Posted on Sun, Feb. 28, 2010
last updated: March 01, 2010 06:28:51 AM
MYRTLE BEACH, S.C. -- In the shadow of a worn steeple, a gray wooden building that used to be the Mount Calvary School stands held together by sheer will despite years of weather and termite damage.
The school is one of only a handful of former black schools in Horry County that have survived the decades since they were built starting in the mid 1920s and since they became obsolete when the school system integrated in 1970.
Several area groups and residents have been pushing to find funding and support to renovate and repurpose the old schools that are still standing, turning them into community centers, tutoring facilities and homes for community events in predominantly black neighborhoods.
Preserving or renovating a former black school can be difficult and often depends on what era it was built in and who owns the property now, said Adam Emrick, a senior planner in Horry County. It can be harder to find funding for church property because most government funding isn't allowed to be given to religious organizations.
Nonprofits present a whole other challenge in terms of tax breaks and federal funding for capital projects, he said, and with most government budgets dwindling because of the economy, local funding can also be hard to come by. Efforts are also being made in Brunswick County, N.C., and Georgetown County to preserve historic black schools, but many are being met with the same funding obstacles.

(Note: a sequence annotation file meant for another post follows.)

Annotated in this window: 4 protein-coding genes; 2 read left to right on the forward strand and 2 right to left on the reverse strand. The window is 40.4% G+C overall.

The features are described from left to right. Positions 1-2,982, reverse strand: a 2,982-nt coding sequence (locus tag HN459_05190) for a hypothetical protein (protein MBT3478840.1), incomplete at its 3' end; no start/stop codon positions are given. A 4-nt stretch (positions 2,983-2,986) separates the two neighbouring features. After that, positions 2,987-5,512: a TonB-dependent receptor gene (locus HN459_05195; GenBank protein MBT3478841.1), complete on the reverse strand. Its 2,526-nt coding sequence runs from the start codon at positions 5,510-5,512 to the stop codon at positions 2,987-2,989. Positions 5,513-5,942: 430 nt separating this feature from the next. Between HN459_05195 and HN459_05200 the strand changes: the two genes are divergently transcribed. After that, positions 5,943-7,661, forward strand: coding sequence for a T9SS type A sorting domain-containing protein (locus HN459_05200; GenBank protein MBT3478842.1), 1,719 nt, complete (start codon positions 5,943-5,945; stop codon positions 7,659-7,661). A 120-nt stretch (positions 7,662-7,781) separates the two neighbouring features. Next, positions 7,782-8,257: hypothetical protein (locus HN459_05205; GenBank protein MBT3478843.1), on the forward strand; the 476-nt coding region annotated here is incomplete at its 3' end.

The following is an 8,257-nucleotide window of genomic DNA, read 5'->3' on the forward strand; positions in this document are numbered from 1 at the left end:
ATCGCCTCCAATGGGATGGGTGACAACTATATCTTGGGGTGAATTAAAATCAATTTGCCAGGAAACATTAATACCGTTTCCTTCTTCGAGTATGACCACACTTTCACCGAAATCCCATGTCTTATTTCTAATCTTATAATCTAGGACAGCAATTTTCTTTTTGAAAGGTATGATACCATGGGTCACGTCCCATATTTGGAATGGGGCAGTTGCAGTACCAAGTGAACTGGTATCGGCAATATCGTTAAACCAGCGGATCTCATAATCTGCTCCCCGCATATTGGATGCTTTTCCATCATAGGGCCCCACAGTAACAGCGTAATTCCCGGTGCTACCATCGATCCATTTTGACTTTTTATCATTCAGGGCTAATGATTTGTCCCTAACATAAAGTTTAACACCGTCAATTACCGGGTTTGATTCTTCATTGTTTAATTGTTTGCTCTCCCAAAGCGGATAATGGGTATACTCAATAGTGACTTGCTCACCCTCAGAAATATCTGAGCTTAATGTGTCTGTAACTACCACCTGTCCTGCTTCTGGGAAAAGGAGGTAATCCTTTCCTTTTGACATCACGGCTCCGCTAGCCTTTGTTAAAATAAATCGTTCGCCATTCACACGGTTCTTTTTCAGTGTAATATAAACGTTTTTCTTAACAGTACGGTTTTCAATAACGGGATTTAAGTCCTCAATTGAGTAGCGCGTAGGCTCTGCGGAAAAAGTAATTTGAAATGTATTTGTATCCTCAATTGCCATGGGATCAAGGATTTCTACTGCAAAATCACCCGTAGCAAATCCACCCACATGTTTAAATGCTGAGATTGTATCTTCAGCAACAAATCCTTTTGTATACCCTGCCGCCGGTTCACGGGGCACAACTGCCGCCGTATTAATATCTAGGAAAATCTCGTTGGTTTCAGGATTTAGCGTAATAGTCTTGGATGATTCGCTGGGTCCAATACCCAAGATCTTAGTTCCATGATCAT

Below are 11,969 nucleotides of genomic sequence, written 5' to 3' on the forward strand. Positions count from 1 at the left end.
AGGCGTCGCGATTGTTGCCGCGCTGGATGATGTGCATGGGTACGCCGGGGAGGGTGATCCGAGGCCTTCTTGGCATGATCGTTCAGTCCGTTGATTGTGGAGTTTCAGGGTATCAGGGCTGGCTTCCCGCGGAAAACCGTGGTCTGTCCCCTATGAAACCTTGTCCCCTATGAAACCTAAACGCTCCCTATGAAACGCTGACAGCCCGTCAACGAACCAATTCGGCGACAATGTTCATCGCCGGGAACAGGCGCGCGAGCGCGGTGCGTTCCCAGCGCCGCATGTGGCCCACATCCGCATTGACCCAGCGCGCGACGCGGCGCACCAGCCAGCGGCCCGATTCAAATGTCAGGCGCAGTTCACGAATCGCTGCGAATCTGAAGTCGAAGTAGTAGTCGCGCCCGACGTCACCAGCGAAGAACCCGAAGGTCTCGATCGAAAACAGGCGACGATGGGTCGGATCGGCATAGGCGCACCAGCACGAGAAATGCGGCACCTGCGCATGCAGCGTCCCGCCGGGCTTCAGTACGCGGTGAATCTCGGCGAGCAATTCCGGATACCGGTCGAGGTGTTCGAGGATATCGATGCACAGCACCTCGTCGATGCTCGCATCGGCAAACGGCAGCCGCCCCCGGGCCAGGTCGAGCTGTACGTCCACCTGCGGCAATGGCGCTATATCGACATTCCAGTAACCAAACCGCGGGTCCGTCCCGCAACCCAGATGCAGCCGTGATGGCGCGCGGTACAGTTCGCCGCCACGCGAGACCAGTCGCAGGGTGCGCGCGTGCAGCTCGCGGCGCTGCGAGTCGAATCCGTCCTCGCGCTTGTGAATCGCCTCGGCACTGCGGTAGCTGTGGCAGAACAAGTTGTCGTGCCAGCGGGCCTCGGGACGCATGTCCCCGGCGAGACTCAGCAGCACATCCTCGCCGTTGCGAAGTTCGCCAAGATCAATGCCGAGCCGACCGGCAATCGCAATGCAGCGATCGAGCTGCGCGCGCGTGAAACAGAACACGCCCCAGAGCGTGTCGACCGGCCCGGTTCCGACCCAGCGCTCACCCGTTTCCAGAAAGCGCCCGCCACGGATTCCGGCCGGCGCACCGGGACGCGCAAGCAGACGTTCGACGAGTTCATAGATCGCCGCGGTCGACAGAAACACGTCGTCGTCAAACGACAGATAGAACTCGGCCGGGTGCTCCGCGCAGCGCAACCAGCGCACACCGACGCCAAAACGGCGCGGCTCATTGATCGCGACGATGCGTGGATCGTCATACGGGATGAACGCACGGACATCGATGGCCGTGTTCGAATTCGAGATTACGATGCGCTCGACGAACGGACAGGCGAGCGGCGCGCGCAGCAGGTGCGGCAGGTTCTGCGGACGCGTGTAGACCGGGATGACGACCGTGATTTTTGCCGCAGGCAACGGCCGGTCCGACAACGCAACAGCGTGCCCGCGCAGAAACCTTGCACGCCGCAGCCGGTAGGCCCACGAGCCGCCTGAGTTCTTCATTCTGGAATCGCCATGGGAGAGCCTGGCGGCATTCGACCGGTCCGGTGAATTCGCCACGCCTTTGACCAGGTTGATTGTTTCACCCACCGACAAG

"One of the problems with historic preservation happens when it becomes more expensive to save a property than to tear it down and build a new one. If historic preservation is important to someone, then they're going to save the property; if not, then they will tear it down and build a new one," Emrick said. "I'm not sure that we're at that point in Horry County or even really in the South that historic preservation is more important than dollars and cents."
But if preserved, supporters say the buildings would also serve as monuments to a history that, for better or worse, may disappear as the generations who lived it firsthand age.
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